Even within the GFSR, the IMF’s figures are inconsistent. Figure 3.6 suggests that regulated bond funds held $2.14 trillion in emerging market debt in 2013. But Figure 3.1.1 in the annex to the GFSR indicates that regulated funds held just $1.5 trillion (5 percent of $30 trillion) in emerging market debt at the end of 2013.

In yet another section of the GFSR, the IMF bases its empirical analysis on third-party data from EPFR Global. According to EPFR Global data, bond funds globally held just $526 billion in emerging market bonds at the end of 2014. Yet the IMF doesn’t reconcile how Figure 3.6 reports assets five times greater.

Some of these discrepancies may be explained if the IMF’s figures for bond funds reflect holdings by investors and funds domiciled in an emerging market of their own country’s debt—e.g., a Brazilian resident investing in a Brazilian-domiciled bond fund that holds Brazilian debt. But if home-country owners of debt are included in the numbers, those data hardly apply to any claim of risk imposed on emerging markets by cross-border investments from regulated funds in developed countries.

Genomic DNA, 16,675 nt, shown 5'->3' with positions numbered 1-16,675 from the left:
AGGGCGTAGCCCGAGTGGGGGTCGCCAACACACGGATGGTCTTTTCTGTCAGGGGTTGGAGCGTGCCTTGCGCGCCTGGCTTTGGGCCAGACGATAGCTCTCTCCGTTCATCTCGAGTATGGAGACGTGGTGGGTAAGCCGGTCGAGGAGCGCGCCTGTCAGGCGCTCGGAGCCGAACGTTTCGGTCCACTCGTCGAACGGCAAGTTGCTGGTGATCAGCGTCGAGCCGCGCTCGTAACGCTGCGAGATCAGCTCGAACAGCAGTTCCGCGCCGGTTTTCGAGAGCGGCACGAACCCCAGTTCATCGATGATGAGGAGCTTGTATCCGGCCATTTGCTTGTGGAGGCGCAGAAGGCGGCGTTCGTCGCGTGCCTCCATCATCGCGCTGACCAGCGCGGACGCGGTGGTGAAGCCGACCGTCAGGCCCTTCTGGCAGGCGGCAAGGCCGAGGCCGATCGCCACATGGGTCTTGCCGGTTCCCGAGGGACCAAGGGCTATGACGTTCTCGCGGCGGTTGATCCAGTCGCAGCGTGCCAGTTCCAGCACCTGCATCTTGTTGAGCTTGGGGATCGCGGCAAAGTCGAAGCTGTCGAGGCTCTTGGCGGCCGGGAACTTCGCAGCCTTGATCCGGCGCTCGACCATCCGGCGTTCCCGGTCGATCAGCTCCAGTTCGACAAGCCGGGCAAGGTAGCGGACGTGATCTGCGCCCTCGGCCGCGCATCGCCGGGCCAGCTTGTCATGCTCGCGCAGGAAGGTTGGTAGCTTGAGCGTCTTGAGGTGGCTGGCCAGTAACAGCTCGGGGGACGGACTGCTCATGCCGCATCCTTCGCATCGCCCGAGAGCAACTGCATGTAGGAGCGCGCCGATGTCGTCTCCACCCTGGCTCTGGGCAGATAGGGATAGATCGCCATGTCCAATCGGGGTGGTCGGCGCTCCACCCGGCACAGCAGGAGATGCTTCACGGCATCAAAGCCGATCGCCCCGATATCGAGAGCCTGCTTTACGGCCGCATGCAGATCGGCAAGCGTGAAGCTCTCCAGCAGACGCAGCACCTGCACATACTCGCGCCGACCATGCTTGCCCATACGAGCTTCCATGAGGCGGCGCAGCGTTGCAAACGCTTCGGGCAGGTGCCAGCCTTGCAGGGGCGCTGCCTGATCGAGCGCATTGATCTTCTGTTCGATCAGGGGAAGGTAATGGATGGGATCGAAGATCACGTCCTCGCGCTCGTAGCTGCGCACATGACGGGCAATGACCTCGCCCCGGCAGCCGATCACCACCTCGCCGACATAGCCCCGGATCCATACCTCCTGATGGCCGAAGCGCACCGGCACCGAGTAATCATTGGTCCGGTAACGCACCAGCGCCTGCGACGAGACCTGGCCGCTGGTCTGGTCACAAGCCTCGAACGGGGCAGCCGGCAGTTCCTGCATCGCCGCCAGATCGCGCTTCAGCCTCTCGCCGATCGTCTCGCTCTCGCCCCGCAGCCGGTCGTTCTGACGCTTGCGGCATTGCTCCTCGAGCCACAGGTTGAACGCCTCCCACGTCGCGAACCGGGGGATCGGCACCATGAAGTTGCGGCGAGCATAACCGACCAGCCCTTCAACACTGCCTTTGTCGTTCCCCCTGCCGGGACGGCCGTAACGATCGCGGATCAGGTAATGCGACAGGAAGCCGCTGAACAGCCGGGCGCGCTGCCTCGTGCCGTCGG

The IMF’s Figure 3.6 also appears to overstate growth in bond funds’ holdings of emerging market debt. Recall that the GFSR states that bond fund holdings of emerging market bonds grew by $900 billion—or 44 percent—over two years. According to EPFR Global, however, those holdings grew by only $43 billion from 2012 to 2014—less than 10 percent. And much of the increase in EPFR Global’s measure reflects the fact that EPFR Global has improved the coverage of its database in the past two years, notably by adding funds domiciled in Japan and India. The data do not indicate that purchases of emerging market debt by regulated funds domiciled in the United States and Europe have increased in the past two years.

Fact: Regulated funds are not the dominant investors in emerging market capital markets.